Court finds pensioner's death in fire caused by spontaneous combustion

A CORONER’S court has heard how a man who died in a fire in his house three days before Christmas had spontaneously combusted…

A CORONER’S court has heard how a man who died in a fire in his house three days before Christmas had spontaneously combusted.

The case was outlined in Galway yesterday, where an inquest into the death of a pensioner heard how investigators were baffled as to how Michael Faherty had died.

A verdict was returned that the man died of a phenomenon called spontaneous human combustion.

Mr Faherty (76), originally from Connemara, died at his house at Clareview Park, Ballybane, Galway, on December 22nd.

West Galway corner Dr Ciarán McLoughlin said he had never encountered such a case in the 25 years that he had been investigating deaths in the region.

Forensic experts found that a fire in the fireplace of the sittingroom where the badly burnt body was found was not the cause of the blaze that killed Mr Faherty.

The court was told that no trace of an accelerant had been found and there was nothing to suggest foul play.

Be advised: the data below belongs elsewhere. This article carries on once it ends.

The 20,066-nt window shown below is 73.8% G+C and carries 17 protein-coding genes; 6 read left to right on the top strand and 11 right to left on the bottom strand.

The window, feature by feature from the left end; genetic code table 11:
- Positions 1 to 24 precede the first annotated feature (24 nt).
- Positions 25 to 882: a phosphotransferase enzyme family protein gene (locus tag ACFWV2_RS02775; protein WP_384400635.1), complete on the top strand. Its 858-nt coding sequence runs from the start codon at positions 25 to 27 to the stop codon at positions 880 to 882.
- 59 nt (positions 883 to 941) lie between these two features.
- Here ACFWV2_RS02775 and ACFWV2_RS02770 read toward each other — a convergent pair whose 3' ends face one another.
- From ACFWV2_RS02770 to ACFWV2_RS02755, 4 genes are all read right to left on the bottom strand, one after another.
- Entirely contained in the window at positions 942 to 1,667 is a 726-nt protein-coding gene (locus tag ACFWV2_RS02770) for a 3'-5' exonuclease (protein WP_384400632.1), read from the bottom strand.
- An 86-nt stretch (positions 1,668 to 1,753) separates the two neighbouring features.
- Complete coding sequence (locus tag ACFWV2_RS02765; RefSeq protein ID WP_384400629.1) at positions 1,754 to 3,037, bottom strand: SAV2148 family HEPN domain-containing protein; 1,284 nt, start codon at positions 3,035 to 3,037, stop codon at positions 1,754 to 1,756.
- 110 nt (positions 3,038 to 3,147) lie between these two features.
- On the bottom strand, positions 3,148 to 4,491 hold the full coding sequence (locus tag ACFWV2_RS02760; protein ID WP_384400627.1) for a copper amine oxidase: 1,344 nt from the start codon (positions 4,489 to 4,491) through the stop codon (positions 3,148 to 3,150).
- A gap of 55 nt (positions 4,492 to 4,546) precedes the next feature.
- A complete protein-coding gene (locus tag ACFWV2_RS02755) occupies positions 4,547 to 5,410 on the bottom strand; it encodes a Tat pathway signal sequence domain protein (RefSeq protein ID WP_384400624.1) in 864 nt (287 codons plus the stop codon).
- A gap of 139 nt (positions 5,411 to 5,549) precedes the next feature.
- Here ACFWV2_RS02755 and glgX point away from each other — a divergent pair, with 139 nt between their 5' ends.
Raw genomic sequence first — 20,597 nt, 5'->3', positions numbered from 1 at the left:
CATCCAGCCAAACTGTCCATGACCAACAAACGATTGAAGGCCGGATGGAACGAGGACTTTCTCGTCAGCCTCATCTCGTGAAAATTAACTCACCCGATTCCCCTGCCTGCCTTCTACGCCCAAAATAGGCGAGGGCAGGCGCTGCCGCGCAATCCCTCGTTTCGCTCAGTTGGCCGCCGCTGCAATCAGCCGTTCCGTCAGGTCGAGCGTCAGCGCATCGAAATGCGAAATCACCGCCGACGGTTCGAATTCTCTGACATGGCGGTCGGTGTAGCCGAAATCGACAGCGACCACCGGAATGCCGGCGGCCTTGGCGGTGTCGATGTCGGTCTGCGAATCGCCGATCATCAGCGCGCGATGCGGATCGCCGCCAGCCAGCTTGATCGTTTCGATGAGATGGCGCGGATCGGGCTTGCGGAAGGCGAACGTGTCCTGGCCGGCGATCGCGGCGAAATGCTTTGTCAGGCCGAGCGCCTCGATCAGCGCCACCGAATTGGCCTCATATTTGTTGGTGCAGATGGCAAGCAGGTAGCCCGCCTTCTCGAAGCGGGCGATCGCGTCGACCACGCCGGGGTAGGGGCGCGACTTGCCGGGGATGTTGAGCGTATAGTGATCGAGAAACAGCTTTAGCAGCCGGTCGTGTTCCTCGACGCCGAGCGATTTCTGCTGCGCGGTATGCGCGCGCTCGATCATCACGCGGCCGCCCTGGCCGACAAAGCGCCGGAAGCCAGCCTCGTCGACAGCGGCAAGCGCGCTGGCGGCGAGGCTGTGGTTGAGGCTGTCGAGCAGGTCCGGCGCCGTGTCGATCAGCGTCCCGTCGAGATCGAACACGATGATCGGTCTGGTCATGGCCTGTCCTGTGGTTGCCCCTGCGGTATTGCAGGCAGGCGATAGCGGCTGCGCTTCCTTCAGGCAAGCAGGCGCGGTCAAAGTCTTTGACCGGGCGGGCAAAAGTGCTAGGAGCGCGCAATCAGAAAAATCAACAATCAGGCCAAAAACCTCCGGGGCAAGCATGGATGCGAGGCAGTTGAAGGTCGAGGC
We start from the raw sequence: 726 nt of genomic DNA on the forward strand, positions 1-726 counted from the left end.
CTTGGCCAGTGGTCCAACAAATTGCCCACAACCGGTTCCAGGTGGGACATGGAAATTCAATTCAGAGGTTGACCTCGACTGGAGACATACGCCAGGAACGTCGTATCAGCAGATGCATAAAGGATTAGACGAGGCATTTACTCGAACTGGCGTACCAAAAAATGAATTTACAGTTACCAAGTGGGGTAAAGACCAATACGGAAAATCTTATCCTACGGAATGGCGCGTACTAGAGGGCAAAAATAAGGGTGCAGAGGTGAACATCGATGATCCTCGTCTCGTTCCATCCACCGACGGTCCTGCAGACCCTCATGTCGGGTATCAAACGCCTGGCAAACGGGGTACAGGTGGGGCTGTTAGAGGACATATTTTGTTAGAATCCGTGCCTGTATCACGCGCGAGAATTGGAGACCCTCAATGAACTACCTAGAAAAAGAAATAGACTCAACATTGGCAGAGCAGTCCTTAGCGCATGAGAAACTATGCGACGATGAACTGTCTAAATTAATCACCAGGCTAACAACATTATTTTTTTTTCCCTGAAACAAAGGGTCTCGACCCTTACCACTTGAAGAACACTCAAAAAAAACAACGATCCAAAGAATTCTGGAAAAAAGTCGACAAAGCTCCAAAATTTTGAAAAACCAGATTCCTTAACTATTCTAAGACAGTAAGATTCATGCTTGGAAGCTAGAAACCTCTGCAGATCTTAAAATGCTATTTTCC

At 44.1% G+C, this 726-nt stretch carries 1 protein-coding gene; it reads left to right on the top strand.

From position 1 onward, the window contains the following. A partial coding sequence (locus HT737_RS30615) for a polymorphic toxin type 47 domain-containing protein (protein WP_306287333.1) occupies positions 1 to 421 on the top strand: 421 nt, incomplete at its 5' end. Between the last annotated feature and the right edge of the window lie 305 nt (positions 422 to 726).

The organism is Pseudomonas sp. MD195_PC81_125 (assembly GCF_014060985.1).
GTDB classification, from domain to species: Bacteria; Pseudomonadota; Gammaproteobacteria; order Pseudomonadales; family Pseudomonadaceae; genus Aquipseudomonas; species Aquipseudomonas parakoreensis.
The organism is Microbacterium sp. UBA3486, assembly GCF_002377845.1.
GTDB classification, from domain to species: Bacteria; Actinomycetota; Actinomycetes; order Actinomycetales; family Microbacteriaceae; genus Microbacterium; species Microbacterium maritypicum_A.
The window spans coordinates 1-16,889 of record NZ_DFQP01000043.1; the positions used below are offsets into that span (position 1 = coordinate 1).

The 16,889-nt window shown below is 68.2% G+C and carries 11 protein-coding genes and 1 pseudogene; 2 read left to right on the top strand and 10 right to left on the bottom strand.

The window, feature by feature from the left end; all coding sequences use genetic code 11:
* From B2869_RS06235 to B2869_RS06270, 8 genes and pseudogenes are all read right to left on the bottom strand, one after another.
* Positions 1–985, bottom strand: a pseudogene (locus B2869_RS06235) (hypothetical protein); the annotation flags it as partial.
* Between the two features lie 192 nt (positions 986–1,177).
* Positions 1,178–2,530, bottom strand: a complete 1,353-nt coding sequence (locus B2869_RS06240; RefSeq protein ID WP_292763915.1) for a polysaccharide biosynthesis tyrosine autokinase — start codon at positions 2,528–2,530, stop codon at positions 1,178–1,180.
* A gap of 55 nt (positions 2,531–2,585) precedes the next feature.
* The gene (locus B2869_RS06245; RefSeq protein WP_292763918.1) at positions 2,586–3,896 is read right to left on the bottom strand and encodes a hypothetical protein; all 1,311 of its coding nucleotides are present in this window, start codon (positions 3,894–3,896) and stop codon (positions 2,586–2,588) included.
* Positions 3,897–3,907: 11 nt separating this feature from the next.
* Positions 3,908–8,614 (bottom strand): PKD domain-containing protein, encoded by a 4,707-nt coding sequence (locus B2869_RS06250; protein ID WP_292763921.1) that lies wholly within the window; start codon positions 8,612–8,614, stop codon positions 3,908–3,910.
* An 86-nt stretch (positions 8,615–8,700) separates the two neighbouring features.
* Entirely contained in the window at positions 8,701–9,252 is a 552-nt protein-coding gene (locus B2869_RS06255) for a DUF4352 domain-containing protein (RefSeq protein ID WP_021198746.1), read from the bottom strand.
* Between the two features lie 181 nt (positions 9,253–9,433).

Garda Gerard O’Callaghan said he had gone to the house after the fire had been put out and found Mr Faherty lying on his back in a small sittingroom, with his head closest to an open fireplace.

He said the fire had been confined to the sittingroom and the rest of the house sustained only smoke damage. The only damage was to the body, which had been totally burnt, the ceiling above him and the floor underneath.

The alarm had been raised by a neighbour, Tom Mannion, when a fire alarm went off at about 3am on December 22nd.

Assistant chief fire officer Gerry O’Malley told Dr McLoughlin two experienced fire officers believed the fire had not spread from the fireplace. They could not determine the cause of the blaze.

Pathologist Prof Grace Callagy said Mr Faherty had last been seen two to three days before his body was found.

She said the body had been cremated and it had not been possible to determine the cause of death because of the extent of damage to the organs.

Dr McLoughlin said he had consulted medical textbooks and carried out other research in an attempt to find an explanation.

He said Prof Bernard Knight, in his book on forensic pathology, had written about spontaneous combustion and noted that such reported cases were almost always near an open fireplace or chimney.

“This fire was thoroughly investigated and I’m left with the conclusion that this fits into the category of spontaneous human combustion, for which there is no adequate explanation,” he said